How to Get Your Pool Ready for Winter

With winter coming, now is the time for homeowners to consider closing their pool for the season. Ideally, this should be done well before the really cold weather sets in, to lower the risk of the pool and its accoutrements being subject to freeze damage. The best time to start closing up the pool is when the water is below 60F.

Preparation
Since you’ll be working with caustic chemicals, it’s important to wear protective gear like safety goggles and rubber gloves. Instructions on containers also need to be followed to the letter.

Balancing the Chemicals
Before the pool is closed, its chemicals need to be balanced. These are its pH, its alkalinity, and its levels of calcium. Balancing them protects the pool from developing scale, or a crust of minerals that can damage or discolor it. The pH should be between 7.2 and 7.6, the alkalinity from between 80 and 120 parts per million, and the calcium levels from between 180 and 220 parts per million. You can buy kits that help you test and adjust these levels.

Shocking the Pool
The water should then be shocked by a very strong chlorine product to kill microbes, fungi, and algae. The chlorine needs to be stronger than the type that was placed in the water prior to swimmers entering it. The usual way to do this is to fill a five-gallon bucket with water, add chlorine or its equivalent, then pour it into the pool while the filter is still running. The solution should be poured away from any of the pool’s outlets. The pool should then be left alone until the chlorine level is between 1 and 3 parts per million.

Adding Algaecide
After the chlorine has reached the above levels, an algaecide should be added. Like the chlorine, this algaecide is stronger than that used to maintain the pool when it’s in use.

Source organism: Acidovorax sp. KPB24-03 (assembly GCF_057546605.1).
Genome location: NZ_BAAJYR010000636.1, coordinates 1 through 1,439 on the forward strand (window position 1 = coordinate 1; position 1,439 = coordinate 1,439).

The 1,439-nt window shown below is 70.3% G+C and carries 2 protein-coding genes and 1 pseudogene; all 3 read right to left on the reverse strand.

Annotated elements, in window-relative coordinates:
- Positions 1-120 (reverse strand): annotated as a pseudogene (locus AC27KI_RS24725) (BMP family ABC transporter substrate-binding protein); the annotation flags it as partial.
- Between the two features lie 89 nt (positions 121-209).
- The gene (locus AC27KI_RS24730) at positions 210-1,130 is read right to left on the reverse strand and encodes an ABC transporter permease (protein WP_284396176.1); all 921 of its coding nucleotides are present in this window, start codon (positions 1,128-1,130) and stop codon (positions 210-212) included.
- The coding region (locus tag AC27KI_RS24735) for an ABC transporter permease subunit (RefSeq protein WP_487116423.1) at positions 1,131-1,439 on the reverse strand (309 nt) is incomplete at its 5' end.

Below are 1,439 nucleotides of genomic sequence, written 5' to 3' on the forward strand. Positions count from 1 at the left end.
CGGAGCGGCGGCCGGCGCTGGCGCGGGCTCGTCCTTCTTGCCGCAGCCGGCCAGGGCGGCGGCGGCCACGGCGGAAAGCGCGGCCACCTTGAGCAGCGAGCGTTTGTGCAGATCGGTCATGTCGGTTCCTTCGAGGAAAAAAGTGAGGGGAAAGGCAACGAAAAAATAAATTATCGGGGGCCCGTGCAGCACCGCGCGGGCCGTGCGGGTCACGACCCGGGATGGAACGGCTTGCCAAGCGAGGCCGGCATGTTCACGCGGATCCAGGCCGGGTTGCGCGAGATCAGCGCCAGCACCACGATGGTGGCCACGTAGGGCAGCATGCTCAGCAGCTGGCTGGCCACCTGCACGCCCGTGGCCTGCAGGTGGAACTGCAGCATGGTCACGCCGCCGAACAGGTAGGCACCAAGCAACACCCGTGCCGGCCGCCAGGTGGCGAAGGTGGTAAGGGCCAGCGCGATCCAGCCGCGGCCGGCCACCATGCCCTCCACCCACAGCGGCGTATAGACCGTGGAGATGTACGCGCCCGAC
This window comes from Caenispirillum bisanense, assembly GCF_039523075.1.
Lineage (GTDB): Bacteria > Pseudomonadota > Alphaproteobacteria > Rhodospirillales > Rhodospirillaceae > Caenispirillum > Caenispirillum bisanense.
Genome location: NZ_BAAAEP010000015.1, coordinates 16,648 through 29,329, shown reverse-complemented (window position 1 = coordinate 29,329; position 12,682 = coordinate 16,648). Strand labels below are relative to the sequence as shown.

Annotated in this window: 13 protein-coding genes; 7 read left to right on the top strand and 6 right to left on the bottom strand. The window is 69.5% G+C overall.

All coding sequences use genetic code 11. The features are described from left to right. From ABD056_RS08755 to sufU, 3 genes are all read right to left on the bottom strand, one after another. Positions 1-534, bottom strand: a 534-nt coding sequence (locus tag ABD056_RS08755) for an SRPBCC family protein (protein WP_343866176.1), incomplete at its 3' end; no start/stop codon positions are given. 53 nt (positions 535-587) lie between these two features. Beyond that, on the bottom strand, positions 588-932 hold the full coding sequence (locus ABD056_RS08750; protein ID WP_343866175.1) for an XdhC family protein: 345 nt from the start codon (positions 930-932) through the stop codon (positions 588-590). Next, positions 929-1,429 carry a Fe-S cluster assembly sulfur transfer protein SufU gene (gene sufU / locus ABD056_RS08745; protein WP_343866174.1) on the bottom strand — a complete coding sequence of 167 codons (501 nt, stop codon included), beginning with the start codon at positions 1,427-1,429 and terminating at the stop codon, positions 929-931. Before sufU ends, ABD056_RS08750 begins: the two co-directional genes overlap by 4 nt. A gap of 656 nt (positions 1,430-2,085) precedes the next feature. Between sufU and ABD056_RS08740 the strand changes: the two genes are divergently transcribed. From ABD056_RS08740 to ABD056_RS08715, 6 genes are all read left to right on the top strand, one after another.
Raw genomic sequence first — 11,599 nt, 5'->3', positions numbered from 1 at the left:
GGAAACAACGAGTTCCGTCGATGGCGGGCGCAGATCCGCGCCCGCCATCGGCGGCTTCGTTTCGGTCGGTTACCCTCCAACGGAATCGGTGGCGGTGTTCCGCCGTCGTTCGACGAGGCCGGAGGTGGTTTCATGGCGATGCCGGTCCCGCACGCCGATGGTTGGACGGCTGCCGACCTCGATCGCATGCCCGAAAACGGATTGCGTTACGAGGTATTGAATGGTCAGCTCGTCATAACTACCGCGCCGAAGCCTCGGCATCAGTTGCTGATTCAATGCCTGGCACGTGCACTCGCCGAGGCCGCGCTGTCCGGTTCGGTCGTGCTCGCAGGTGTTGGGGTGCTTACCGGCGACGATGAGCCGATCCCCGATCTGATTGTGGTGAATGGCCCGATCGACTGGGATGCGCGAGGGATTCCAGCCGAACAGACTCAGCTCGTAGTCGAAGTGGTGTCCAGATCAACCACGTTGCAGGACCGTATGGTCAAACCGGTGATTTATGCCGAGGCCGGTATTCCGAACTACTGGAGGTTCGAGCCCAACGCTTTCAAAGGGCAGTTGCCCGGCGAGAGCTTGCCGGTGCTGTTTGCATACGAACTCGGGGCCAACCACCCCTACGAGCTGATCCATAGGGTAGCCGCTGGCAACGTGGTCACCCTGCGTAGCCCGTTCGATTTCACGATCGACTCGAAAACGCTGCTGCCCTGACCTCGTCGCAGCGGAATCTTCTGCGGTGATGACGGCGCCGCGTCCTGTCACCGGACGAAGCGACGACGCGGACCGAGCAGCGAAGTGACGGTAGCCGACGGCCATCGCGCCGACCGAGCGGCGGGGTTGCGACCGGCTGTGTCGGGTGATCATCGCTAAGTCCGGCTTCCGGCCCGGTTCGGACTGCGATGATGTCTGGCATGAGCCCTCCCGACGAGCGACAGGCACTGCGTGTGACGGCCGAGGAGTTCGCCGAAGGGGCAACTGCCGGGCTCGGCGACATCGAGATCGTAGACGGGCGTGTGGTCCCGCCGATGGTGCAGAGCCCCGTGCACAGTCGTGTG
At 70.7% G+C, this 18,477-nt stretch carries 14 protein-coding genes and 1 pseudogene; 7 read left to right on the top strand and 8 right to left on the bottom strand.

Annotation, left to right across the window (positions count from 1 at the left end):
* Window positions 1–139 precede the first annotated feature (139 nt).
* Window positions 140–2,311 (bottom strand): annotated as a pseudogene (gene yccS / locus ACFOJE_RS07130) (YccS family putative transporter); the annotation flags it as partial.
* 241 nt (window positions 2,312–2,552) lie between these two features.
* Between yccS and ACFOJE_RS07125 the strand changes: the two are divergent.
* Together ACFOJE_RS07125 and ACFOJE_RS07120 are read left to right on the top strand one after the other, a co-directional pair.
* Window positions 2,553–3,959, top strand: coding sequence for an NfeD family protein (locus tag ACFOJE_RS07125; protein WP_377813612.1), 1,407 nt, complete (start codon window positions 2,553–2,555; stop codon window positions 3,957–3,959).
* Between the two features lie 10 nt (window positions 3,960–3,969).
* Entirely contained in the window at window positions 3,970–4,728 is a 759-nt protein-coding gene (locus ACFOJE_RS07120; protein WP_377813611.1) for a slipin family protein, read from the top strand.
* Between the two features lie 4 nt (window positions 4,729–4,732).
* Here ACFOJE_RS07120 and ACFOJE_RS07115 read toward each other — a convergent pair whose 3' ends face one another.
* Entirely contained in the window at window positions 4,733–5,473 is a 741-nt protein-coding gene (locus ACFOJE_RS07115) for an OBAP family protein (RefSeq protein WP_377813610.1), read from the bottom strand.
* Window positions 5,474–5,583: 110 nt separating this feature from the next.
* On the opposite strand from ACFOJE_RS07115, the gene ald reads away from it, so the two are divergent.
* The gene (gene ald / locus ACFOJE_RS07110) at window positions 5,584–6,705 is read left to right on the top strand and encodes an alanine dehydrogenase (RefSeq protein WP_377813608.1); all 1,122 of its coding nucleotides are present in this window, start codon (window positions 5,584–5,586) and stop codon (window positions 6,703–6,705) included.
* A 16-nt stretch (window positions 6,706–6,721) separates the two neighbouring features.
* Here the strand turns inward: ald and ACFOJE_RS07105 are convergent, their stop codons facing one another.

After this, everything in the pool including ladders, filters, hoses, and pumps should be taken out, drained, cleaned, and left to dry. When they’re completely dry, store in the garage or a shed.

Skim Debris from the Pool
Debris such as leaves or dead bugs should be removed from the water using a long-handled skimmer. Then, the skimmer traps and debris catcher should be thoroughly cleaned. Vacuum the pool with a special vacuum and scour the sides and bottom with a long-handled brush.

Lower the Water Level
The pool’s water level should then be lowered using a pump. If you plan to cover the pool with a mesh cover, the water level should be lowered about 12 to 18 inches. If a tarp is going to cover the pool, it should be lowered from between 3 to 6 inches. If the filter can’t be taken out, it should be completely drained with a shop vacuum. Some homeowners may be tempted to use an air compressor, but this can damage the filter.

Winterize the pool’s plumbing by draining and drying them out thoroughly or add antifreeze. As with the plumbing in the house, cold weather can cause pipes to burst if there’s still water in them.

Cover the Pool
A tarp is not child or pet proof, though a properly secured mesh cover is. Excess water or snow should be removed from the top of the tarp over the winter. Above ground pools should have air pillows floated in their centers, then covered with a tarp.

Winterizing the swimming pool is a bit of work but it’s worth it. In the spring, the household will have a pool that’s safe, sound, and ready for the fun of the warm months.